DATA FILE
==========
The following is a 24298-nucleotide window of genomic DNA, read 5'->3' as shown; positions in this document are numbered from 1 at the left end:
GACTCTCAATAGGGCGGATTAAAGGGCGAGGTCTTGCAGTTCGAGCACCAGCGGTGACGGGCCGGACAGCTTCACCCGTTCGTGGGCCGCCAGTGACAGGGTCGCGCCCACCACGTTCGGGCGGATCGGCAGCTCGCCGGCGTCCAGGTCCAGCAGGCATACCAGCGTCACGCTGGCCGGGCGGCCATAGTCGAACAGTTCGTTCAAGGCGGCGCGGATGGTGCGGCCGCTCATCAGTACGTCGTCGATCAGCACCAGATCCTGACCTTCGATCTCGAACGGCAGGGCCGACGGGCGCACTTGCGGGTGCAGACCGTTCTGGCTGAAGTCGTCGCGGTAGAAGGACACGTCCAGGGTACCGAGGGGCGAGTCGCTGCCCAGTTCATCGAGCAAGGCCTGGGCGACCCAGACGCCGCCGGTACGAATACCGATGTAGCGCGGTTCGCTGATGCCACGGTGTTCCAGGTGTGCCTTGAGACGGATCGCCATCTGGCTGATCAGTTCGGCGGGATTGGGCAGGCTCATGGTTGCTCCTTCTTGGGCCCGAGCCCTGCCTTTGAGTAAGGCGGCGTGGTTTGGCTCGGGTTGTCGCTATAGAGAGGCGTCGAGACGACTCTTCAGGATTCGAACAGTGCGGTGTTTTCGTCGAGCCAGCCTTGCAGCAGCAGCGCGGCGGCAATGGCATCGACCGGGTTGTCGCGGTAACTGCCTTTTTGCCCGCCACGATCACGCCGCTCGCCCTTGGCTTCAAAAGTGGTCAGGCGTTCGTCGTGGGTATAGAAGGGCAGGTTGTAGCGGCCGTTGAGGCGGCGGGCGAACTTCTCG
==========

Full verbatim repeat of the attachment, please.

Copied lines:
The following is a 24298-nucleotide window of genomic DNA, read 5'->3' as shown; positions in this document are numbered from 1 at the left end:
GACTCTCAATAGGGCGGATTAAAGGGCGAGGTCTTGCAGTTCGAGCACCAGCGGTGACGGGCCGGACAGCTTCACCCGTTCGTGGGCCGCCAGTGACAGGGTCGCGCCCACCACGTTCGGGCGGATCGGCAGCTCGCCGGCGTCCAGGTCCAGCAGGCATACCAGCGTCACGCTGGCCGGGCGGCCATAGTCGAACAGTTCGTTCAAGGCGGCGCGGATGGTGCGGCCGCTCATCAGTACGTCGTCGATCAGCACCAGATCCTGACCTTCGATCTCGAACGGCAGGGCCGACGGGCGCACTTGCGGGTGCAGACCGTTCTGGCTGAAGTCGTCGCGGTAGAAGGACACGTCCAGGGTACCGAGGGGCGAGTCGCTGCCCAGTTCATCGAGCAAGGCCTGGGCGACCCAGACGCCGCCGGTACGAATACCGATGTAGCGCGGTTCGCTGATGCCACGGTGTTCCAGGTGTGCCTTGAGACGGATCGCCATCTGGCTGATCAGTTCGGCGGGATTGGGCAGGCTCATGGTTGCTCCTTCTTGGGCCCGAGCCCTGCCTTTGAGTAAGGCGGCGTGGTTTGGCTCGGGTTGTCGCTATAGAGAGGCGTCGAGACGACTCTTCAGGATTCGAACAGTGCGGTGTTTTCGTCGAGCCAGCCTTGCAGCAGCAGCGCGGCGGCAATGGCATCGACCGGGTTGTCGCGGTAACTGCCTTTTTGCCCGCCACGATCACGCCGCTCGCCCTTGGCTTCAAAAGTGGTCAGGCGTTCGTCGTGGGTATAGAAGGGCAGGTTGTAGCGGCCGTTGAGGCGGCGGGCGAACTTCTCG